But unhappy they might be with what Smith and her former Wildrose MLAs did, they appear to grudgingly respect that Premier Jim Prentice pulled it off.
Over the holidays, two polls were published by the Calgary Herald on the political situation in Alberta, showing broadly similar results.
The earlier of the two polls, conducted by Mainstreet Technologies as the story was unfolding, gave the Progressive Conservatives 44% support. Wildrose trailed at length with 20%, while the New Democrats at 18% and the Liberals at 14% brought up the rear.
This was the first time that Mainstreet waded into the Alberta provincial scene.
But back into the field was also Insights West, which last polled between November 28 and December 1.
Insights West, polling after Christmas when the defection story would have been absorbed more fully, found the PCs at 42%, followed by the Liberals at 19%, the NDP at 18%, and Wildrose at just 14%. Considering the sample sizes and field dates, these results are virtually identical to Mainstreet's.
They do show that Wildrose may be dropping further, though. Already it is clear that the party has taken a tremendous hit in the polls. Insights West found the party down 15 points in less than a month, a huge slide that would be outside the margin of error of similarly sized probabilistic samples. The PCs were the main beneficiaries, up seven points, but the Liberals and NDP were also up slightly.
Mainstreet may not have have been in the field earlier, but in combination with Insights West it is clear that Wildrose has taken a huge tumble. A poll by Lethbridge College done in early October had roughly the same numbers as Insight West's November/December poll, suggesting that before the defections the Tories were leading with about 34% to 30% for Wildrose. The average support across these two new polls, by comparison, is 43% for the PCs and just 17% for Wildrose. That is a big swing.
Regionally, the two polls were in general agreement. In Edmonton, the race is close between the NDP (32% to 34%) and the Tories (30%), the wildcard being the strength of the Liberals. Insights West put them on 28%, while Mainstreet had them at just 13%.
In Calgary, both polls gave the Tories a comfortable lead but disagreed on the size of it: 56% to 18% for Wildrose according to Mainstreet, and 38% to 20% for the Liberals according to Insights West. There was similar disagreement in the rest of Alberta, where Insights West gave the Tories a big lead (56% to 14% for Wildrose) and Mainstreet a more modest one (41% to 24%). But the sample sizes, particularly for Insights West, are smaller at the regional level.
Going by the projections for each of these two polls, the Progressive Conservatives would win in a landslide, capturing between 68 and 69 seats. They would virtually sweep the entire province outside of Edmonton.
The New Democrats would have the best chance at forming the Official Opposition, with between nine and 11 seats - almost all of them coming from Edmonton.
The Liberals could tie the NDP in seats with between seven and nine, divided more evenly between the three regions of the province (note that the regional ranges above refer to the results for projections of the two individual polls, rather than high/low possibilities).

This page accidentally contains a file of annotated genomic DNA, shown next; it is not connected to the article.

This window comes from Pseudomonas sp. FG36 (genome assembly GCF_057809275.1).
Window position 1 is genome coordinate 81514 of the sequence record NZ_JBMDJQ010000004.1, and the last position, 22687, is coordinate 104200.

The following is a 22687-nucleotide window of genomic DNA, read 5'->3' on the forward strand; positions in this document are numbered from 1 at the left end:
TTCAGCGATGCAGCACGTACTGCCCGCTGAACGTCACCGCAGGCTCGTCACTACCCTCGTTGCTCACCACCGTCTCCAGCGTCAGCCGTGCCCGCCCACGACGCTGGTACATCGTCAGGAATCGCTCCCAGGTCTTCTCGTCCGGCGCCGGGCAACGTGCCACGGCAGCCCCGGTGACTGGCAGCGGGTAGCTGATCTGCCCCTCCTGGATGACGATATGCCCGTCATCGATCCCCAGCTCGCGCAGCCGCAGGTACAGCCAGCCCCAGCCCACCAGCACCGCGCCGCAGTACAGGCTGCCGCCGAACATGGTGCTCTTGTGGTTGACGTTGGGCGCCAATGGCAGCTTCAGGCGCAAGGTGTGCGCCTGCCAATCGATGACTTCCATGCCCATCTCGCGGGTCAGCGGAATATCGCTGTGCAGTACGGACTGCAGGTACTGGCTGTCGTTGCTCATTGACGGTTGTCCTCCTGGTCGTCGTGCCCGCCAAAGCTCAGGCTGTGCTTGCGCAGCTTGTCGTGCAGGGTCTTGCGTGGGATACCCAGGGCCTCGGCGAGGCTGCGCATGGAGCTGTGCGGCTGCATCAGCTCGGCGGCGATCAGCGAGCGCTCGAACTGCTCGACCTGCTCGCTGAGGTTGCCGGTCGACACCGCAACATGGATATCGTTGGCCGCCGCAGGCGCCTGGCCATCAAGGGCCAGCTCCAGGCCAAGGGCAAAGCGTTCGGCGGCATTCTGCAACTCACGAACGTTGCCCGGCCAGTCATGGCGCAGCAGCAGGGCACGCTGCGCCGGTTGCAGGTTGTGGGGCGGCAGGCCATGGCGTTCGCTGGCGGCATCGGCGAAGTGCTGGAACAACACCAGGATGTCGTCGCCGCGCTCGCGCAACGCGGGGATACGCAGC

Wildrose, however, would risk being completely shut out of the legislature. Those MLAs who did not cross the floor risk losing their seats, whereas the party could have won 18 seats with the support levels in Insight West's previous poll before the defections.
The defections have proven incredibly unpopular. When they were just taking place, Mainstreet found that 59% of Albertans disapproved. Insights West, polling a week later, found a similar level of disapproval (62%) but that approval was at just 20%, compared to 31% for Mainstreet.
Danielle Smith wears this quite heavily, whereas Jim Prentice has come out of it looking better. At least, that is what the polls say.
|Insights West polling|
When Insights West last asked the question at the end of November and in early December, 46% of Albertans said they approved of Prentice's work as premier. After the defections, that increased to 52%, the jump coming entirely from people who made up their minds about him.
(Mainstreet found Prentice's approval to be at 63%, with 26% disapproving).
Smith, on the other hand, saw her numbers crumble. She had a 38% approval rating before the defections, with 40% disapproval. After the defections, her approval rating was cut by more than half to just 17%, while her disapproval rating ballooned to 64%. Those are the kinds of numbers Alison Redford was putting up before she resigned.
That Smith's approval rating would drop so suddenly after the defections, while Prentice's would increase, suggests that the premier is not being blamed for agreeing to the plan. Accepting the opposition's surrender is quite a different thing from surrendering, it would seem. For now, the move looks like a good one for Prentice. But he may want to be wary of giving Smith too large a profile in his government.
And it does seem to be his government, at least according to voters. A majority of Albertans polled agreed that the PCs under Prentice are a different party than during the Ed Stelmach and Redford years. He has amazingly breathed new life into a government first elected in 1971.